Thinking Differently

“No great genius has ever existed without some touch of madness.” – Aristotle

All this week I’ve been inspired to write about creativity and mental health, or more precisely mental illness, following a piece of research published in the Journal of Psychiatric  Research by a Swedish  team led by Dr Simon Kyaga.

Kyaga has long held the belief that madness and genius are part of the same continuum (though he would put it more subtly than that!), and as you can see from the quotation above he is not the first to think it.

Now, after a study involving more than a million subjects, he and his team have shown that there is a higher risk of anxiety and bipolar disorders, schizophrenia, unipolar depression, and substance abuse among writers and their families.  Dancers and photographers are also more likely to have bipolar disorder.  What hope for photo-bloggers then?

Stephen Fry has done much to remove the stigma associated with such a diagnosis, though the understanding of mental illness is still in its infancy, both in the medical profession and the population at large.  (See one of my earlier blogs on the matter here).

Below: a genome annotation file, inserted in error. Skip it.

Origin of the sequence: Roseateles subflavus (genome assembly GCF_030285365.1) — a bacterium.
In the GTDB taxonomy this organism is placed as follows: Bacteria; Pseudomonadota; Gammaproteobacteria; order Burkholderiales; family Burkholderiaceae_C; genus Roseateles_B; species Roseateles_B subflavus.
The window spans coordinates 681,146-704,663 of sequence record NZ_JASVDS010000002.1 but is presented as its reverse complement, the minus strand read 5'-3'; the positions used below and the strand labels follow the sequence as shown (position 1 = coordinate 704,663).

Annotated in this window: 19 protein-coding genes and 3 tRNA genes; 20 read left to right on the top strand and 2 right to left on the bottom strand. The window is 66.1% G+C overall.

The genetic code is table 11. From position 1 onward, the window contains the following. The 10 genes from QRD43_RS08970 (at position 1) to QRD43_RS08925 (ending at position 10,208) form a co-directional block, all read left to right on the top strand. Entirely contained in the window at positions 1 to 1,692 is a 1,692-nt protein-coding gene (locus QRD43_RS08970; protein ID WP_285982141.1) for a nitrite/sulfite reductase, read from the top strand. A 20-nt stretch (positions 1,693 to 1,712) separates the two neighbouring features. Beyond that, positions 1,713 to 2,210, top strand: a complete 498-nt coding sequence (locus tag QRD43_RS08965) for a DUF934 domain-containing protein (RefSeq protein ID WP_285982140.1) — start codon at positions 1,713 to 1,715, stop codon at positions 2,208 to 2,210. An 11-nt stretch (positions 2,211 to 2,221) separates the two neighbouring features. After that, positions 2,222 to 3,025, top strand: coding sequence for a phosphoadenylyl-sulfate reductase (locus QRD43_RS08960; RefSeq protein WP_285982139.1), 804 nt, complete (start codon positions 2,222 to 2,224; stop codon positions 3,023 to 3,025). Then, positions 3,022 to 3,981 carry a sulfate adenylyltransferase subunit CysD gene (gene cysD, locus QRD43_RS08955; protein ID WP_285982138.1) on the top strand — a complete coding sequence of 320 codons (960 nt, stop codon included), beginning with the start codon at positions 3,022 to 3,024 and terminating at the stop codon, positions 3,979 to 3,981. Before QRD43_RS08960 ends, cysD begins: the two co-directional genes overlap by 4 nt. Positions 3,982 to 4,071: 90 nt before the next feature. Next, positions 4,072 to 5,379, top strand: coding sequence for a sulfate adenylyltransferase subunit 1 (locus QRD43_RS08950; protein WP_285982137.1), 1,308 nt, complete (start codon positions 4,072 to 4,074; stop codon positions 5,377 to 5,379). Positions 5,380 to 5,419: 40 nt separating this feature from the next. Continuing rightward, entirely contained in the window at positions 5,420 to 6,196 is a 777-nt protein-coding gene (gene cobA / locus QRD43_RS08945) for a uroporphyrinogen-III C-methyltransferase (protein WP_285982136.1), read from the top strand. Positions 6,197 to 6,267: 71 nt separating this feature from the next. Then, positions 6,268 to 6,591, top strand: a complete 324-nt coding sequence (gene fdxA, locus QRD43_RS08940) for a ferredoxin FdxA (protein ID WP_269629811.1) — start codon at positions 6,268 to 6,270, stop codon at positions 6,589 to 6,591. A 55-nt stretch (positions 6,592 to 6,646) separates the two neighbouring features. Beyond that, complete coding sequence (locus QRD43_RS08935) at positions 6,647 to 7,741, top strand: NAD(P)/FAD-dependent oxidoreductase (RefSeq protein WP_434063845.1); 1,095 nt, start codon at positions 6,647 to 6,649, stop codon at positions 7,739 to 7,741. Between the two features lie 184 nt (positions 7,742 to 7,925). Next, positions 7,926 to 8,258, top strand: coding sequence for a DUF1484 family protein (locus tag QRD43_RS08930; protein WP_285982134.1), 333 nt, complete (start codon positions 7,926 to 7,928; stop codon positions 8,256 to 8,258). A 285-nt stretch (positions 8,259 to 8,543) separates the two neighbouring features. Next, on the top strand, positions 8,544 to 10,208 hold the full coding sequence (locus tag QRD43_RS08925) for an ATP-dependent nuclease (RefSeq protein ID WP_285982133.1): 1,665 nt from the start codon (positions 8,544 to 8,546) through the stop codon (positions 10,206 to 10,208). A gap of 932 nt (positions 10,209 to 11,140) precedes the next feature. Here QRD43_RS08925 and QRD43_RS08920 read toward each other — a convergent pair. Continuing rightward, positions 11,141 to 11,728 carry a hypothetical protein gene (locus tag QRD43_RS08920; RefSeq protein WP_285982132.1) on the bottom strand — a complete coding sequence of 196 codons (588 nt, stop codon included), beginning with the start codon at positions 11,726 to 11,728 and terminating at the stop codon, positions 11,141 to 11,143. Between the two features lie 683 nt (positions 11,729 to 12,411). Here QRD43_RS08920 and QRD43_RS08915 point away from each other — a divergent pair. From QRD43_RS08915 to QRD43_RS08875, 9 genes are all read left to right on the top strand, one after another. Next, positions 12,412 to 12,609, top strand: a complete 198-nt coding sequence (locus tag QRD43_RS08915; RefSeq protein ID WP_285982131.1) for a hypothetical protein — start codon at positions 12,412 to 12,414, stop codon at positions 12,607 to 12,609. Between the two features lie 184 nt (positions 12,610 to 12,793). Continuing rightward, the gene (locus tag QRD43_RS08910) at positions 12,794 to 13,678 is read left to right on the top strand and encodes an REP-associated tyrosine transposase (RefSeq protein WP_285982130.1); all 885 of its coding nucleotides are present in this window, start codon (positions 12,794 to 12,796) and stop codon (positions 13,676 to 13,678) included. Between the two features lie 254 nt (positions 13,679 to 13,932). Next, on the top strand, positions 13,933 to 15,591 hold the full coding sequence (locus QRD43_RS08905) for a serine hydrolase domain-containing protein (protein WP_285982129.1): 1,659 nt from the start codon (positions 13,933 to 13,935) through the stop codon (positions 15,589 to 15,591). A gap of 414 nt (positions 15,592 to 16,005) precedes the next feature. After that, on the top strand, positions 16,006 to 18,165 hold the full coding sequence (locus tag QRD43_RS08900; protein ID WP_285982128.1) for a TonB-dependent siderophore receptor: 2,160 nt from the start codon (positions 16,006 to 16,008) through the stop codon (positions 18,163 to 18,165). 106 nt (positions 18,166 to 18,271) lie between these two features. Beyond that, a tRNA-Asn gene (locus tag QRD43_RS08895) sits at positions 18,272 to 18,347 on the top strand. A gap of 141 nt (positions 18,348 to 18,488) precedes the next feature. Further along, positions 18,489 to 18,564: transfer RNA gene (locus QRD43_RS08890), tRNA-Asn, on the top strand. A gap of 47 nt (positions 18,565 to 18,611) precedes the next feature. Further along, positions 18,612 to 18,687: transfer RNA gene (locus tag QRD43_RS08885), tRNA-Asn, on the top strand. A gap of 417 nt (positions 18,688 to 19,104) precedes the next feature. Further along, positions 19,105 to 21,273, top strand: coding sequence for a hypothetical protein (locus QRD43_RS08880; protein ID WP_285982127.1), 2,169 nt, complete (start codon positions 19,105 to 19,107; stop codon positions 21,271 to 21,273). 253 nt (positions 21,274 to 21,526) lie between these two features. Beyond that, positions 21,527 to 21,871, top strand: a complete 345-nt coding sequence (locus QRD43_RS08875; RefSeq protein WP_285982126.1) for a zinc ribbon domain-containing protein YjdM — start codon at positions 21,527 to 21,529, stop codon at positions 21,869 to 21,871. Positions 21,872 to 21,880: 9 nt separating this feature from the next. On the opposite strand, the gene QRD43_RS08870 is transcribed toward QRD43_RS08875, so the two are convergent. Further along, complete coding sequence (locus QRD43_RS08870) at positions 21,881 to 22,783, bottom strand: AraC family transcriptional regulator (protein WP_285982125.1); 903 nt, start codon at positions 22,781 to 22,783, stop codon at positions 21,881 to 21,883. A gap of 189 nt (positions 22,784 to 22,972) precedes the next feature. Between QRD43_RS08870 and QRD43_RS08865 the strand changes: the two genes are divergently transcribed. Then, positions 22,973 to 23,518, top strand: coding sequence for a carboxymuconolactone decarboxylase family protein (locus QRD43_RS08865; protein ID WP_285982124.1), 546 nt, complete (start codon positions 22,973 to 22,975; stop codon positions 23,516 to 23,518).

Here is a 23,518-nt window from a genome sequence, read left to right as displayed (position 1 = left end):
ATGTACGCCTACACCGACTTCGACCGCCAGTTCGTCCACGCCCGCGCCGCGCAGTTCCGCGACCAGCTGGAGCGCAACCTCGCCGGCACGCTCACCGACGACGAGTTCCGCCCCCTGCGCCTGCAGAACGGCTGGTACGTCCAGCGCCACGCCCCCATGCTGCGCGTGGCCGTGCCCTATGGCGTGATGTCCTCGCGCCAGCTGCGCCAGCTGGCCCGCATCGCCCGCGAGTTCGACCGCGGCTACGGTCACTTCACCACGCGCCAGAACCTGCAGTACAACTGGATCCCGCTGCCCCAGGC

Kyaga’s research may help in developing that understanding further perhaps through weighing the losses and gains of treatment, though I note that the mental health charity Mind cautioned against romanticising such conditions.  Nevertheless the list of sufferers who have been great writers includes Hans Christian Anderson and Graham Greene, Ernest Hemingway and Virginia Woolf, Jack Kerouac and even Winston Churchill.

One wonders how history may have differed had Churchill been stigmatised as a depressive instead of revered as a great leader.

The trouble with wanting to write about this was my need to publish a portrait alongside it.  Who could I photograph and put here without conclusions begin drawn about their sanity?